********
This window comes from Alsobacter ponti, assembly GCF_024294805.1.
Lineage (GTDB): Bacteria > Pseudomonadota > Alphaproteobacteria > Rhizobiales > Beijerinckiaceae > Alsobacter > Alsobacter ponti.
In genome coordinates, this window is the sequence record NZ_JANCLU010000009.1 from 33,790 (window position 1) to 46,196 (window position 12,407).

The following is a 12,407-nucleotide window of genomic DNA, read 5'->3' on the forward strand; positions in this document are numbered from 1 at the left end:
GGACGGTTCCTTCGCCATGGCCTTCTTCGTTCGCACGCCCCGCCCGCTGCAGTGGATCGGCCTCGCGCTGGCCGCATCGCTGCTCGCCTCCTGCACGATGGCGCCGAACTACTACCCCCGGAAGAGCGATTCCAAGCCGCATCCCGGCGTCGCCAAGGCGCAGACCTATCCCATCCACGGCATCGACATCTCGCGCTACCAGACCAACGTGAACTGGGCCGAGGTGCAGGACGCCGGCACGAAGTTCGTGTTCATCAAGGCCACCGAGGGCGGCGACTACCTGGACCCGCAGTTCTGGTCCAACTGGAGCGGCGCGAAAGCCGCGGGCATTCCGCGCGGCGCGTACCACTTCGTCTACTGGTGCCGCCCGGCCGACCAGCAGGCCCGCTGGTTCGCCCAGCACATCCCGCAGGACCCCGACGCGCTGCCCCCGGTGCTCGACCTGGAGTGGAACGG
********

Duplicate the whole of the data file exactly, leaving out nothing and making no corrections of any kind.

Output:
This window comes from Alsobacter ponti, assembly GCF_024294805.1.
Lineage (GTDB): Bacteria > Pseudomonadota > Alphaproteobacteria > Rhizobiales > Beijerinckiaceae > Alsobacter > Alsobacter ponti.
In genome coordinates, this window is the sequence record NZ_JANCLU010000009.1 from 33,790 (window position 1) to 46,196 (window position 12,407).

The following is a 12,407-nucleotide window of genomic DNA, read 5'->3' on the forward strand; positions in this document are numbered from 1 at the left end:
GGACGGTTCCTTCGCCATGGCCTTCTTCGTTCGCACGCCCCGCCCGCTGCAGTGGATCGGCCTCGCGCTGGCCGCATCGCTGCTCGCCTCCTGCACGATGGCGCCGAACTACTACCCCCGGAAGAGCGATTCCAAGCCGCATCCCGGCGTCGCCAAGGCGCAGACCTATCCCATCCACGGCATCGACATCTCGCGCTACCAGACCAACGTGAACTGGGCCGAGGTGCAGGACGCCGGCACGAAGTTCGTGTTCATCAAGGCCACCGAGGGCGGCGACTACCTGGACCCGCAGTTCTGGTCCAACTGGAGCGGCGCGAAAGCCGCGGGCATTCCGCGCGGCGCGTACCACTTCGTCTACTGGTGCCGCCCGGCCGACCAGCAGGCCCGCTGGTTCGCCCAGCACATCCCGCAGGACCCCGACGCGCTGCCCCCGGTGCTCGACCTGGAGTGGAACGG